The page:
A delicate subject

Hydrogen-induced stress corrosion cracking can cause sudden system failures in the functional components of trucks and trailers.

It is a phenomenon that seems to occur "out of the blue": hydrogen-induced stress corrosion cracking. It leads to sudden failure, especially in high-tensile components. Structural components, but also connecting elements can break at any time. For trucks and trailers, such sudden failures mean downtime, delayed deliveries and increased costs.

An interplay of different causes

The risk of hydrogen embrittlement only affects high-tensile steel variants with a strength of > 1,000 N/mm² and it is caused by hydrogen atoms that diffuse into the steel. This is due, for example, to structural defects, inclusions, impurities or mechanical tensions in steel production. Further variables add to this after processing steps such as forming, hardening or heat treatment during the production of steel components. The third influencing factor is the coating of the component. During pickling or cleaning processes and the galvanic coating of ferritic steel parts, atomic hydrogen can form in the process bath and can diffuse into the steel surface. Usually it is the critical interaction of different influencing variables that ultimately leads to the failure of a component without any apparent pre-existing damage.

A creeping process

The atomic hydrogen migrates in the steel to the grain boundaries and to flaws – such as outer and inner notches, punched edges or burrs. It accumulates there and weakens the metal bond until a microscopically fine crack develops. This releases tension in that zone, however, new stress concentrations arise at the tip of the crack, which in turn attract atomic hydrogen and then weaken and crack. Ultimately, the remaining cross section can no longer bear the external tensile load and a delayed brittle fracture can occur. DIN 50969-1 describes how the variables influencing hydrogen-induced stress corrosion cracking can be reduced by the design of the component, by material and production engineering measures and by the reduction of residual tensile stresses.

It is also possible to try to minimise hydrogen uptake during coating by appropriate process control – for example, by not pickling but instead blasting or using alkaline degreasing during pretreatment. The hydrogen can also be made to effuse again by annealing. However, this depends on the structure of the galvanic layer and is time-consuming and therefore costly.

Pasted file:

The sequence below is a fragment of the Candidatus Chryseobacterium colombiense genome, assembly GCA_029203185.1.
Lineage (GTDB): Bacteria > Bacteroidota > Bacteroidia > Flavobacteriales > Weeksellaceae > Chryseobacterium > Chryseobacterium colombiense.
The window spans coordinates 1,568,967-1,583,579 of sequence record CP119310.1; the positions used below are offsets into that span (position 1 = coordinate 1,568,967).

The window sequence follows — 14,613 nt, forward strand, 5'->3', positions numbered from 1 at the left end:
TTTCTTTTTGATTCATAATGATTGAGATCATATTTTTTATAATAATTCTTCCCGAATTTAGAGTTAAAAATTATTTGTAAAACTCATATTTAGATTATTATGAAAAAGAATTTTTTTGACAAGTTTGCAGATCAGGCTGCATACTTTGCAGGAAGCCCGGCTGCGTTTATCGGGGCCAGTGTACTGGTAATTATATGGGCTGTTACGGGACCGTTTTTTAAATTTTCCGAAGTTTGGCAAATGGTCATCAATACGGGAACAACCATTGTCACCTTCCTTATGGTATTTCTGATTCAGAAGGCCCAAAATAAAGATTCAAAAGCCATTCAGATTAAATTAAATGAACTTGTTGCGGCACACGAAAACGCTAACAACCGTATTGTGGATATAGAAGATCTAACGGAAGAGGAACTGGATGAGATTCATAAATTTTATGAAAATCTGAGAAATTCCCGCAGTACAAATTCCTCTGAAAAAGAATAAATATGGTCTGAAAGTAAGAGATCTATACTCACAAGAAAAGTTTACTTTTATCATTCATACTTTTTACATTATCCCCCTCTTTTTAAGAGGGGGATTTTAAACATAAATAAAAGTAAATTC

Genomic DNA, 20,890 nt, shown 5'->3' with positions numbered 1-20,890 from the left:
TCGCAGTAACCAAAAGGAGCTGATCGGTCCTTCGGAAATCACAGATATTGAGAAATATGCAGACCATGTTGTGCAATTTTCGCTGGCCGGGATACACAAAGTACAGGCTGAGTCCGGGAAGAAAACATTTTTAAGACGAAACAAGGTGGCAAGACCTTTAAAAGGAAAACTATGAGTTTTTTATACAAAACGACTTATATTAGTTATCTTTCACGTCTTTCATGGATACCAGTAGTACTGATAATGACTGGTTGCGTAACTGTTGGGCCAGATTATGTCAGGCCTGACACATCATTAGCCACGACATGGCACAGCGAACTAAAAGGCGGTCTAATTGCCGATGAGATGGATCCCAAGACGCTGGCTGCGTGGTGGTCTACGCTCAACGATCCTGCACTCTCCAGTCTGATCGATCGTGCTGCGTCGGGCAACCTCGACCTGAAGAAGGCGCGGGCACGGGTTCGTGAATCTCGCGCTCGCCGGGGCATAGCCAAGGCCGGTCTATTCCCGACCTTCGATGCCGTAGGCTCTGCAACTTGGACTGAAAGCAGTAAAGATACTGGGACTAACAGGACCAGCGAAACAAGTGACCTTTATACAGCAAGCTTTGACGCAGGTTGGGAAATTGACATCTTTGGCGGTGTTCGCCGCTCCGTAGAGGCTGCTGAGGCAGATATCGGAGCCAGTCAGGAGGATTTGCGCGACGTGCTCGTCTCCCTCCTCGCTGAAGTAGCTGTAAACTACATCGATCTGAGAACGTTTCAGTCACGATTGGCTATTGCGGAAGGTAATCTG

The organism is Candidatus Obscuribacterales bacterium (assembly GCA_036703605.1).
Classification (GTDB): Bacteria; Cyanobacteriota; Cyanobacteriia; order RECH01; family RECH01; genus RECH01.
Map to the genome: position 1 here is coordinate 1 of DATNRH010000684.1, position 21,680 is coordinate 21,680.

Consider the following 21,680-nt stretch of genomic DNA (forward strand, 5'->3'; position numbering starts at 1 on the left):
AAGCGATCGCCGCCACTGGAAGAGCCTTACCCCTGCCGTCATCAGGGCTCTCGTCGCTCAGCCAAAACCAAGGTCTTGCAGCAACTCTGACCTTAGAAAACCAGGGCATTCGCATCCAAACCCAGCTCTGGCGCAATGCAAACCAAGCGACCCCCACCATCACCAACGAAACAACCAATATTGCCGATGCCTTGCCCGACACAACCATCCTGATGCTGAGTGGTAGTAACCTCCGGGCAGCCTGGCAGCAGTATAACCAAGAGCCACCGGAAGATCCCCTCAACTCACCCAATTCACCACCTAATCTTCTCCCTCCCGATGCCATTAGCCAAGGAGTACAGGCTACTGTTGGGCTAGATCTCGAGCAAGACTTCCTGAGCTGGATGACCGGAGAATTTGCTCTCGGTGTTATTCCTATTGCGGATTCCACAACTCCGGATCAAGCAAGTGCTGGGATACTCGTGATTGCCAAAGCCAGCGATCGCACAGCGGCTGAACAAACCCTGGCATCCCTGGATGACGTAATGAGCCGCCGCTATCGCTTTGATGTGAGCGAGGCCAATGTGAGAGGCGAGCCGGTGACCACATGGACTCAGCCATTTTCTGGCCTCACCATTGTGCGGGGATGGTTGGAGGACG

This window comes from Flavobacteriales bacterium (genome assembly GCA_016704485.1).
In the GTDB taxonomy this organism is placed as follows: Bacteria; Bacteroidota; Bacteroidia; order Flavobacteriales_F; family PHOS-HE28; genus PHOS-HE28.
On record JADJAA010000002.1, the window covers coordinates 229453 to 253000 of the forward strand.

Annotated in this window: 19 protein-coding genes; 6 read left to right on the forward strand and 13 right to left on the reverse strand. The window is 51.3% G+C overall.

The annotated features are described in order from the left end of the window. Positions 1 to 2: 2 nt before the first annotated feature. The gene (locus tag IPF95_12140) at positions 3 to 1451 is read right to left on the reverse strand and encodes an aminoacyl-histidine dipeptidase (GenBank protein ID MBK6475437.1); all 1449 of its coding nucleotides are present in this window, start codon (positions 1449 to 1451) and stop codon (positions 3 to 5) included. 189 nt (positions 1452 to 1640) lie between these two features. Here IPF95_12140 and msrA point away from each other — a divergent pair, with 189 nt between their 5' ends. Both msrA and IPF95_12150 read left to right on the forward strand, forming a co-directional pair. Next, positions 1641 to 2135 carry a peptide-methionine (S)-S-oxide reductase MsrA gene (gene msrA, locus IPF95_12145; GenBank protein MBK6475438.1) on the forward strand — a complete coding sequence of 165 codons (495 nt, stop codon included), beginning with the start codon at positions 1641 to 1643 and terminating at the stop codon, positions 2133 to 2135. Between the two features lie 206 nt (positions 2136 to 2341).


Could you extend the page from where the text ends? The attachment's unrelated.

Zinc flake as a "relaxed" alternative

The best solution is therefore to opt for a coating system that uses no hydrogen at all. Thus, the non-electrolytically applied zinc flake coating is a good choice to deal with the challenge of reliably protecting a high-tensile steel component against corrosion. This is a "varnish" consisting of many small flakes that primarily protects various types of components against corrosion. Due to the sacrificial effect of the base zinc, it actively protects against environmental influences. This is called cathodic corrosion protection.

Zinc flake coatings usually contain a combination of zinc and aluminium flakes (in accordance with DIN EN ISO 10683 or DIN EN 13858), which are connected by an inorganic matrix. As a rule, the protective layers are applied in a layer thickness ranging between 8 and 12 μm, which achieves very high corrosion resistance times in salt spray tests.¹ Zinc particles arranged like flakes, which are connected by a binder matrix, cross-link on the component. This can be done at room temperature, but most products are usually baked at temperatures of 180–220 °C. There is no gentler way to apply cathodic corrosion protection. Depending on the component, different application modes are recommended – for screws, for example, the dip spin process is suitable, while for larger components spray application can be used.


Radio of layer thickness to salt spray test resistance

No real cost issue

In the event of failure, corrosion damage to highly stressed structural parts or connection systems on trucks and trailers can lead to damage and result in costs that greatly outstrip the costs of the coating system. With zinc flake systems, high-performance cathodic corrosion protection can be achieved without the risk of process-related hydrogen embrittlement during the application process and with the prospect of long-term value retention and trouble-free use of expensive capital goods.

Figures 1 and 2 show examples of two different types of hydrogen crack:


Fig. 1: Intercrystalline hydrogen crack (SEM picture 10μm, source GSI NL SLV Duisburg)


Fig. 2: Transcrystalline hydrogen crack (SEM picture 10μm, source GSI NL SLV Duisburg)